Each class begins with a phase-in schedule that suits its particular age group. Teachers visit children new to Beginnings in their home before school starts, and every class begins in half-groups and works up to a full day schedule. Clearly, the experience of separation is most sensitive for the Toddlers and Two's. It is a slow gentle process, with the pace of separation determined on an individual basis. This phase-in period usually lasts between six to eight weeks, and parents and caregivers remain in the room to support children until they are ready to separate. Teachers assess when they think a child is ready for separation, discuss it with parents and together work out a plan that is gradual and nurturing.
There is a sense of fluidity and constant motion, as small groups of children cluster around teachers in different areas of the room. A small group is at the play dough table, pounding, poking, and changing the shape in various ways. Two children are at the water table, scooping up the bubbly water and pouring it out again. In the center of the room, three children are using plastic tools as they pretend to fix the climber. "Shhh-baby sleeping," one child says to his friend in another part of the room, as they carefully wrap the baby dolls in blankets. In a cozy corner, a child who has just separated is sitting on a teacher's lap, comforted by looking at his All About Me book, filled with photographs of his family. Nearby two children are painting at the easels, happily dabbing paint on each other's paper.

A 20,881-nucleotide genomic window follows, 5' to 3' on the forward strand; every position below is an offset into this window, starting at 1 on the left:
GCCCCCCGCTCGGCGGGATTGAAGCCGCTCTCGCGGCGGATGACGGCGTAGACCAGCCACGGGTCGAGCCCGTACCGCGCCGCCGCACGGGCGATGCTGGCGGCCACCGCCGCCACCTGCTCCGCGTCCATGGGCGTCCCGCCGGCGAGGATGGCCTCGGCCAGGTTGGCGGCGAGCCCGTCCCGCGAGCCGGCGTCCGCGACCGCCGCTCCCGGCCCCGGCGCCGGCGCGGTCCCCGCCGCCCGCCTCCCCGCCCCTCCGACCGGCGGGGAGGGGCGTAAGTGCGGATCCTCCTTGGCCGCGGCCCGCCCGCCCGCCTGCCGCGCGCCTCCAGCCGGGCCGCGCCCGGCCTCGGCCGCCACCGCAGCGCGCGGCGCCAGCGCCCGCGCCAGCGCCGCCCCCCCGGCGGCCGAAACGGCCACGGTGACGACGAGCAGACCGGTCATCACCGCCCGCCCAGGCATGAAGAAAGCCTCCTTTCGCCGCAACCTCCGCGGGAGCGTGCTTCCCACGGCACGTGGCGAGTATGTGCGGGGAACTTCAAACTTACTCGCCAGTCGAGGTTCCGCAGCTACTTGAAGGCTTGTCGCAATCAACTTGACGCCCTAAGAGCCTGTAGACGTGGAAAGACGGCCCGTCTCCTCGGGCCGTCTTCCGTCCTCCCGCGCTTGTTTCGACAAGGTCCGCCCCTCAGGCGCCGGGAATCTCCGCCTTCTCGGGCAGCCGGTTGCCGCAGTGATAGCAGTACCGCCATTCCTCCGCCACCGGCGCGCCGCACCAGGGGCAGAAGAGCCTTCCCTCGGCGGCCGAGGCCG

Small groups of children gather in different areas of the room, working independently or with a teacher nearby. In the dramatic play area, three children are acting out one of their favorite stories-Jack and the Beanstalk-and discussing who will be Jack and who will be the giant. With a teacher's help they decide on two giants and one Jack. At a small table, four children are making cookies with a teacher, taking turns mixing the wet and dry ingredients together. Two children are playing at the sand table, which is filled with woodchips, trucks and shovels. They are creating pathways and deciding which way the trucks should go to reach their destination. Two other children are building a tower on the light table with transparent Legos, standing on their toes and reaching high to make it as tall as they can. A few children are doing puzzles together on the rug, while another small group of children are nearby looking at books with a teacher.
The room seems to buzz with voices, movement and focused activity. In the block area, two children are building an elaborate structure, discussing how many triangular blocks they need to go all around the edge of their building. "It's bursting with color!" another child says to a teacher as she finishes her painting in a different part of the room. A few children in the communications area are making cards for their friends, carefully writing their friends' names and referring to the attendance board to check how each name is spelled. In the Art Studio, two four year olds are helping a group of threes paint their cardboard constructions. In a quiet corner, one child is sitting with a teacher and observing his facial features in a mirror, preparing to draw his self-portrait.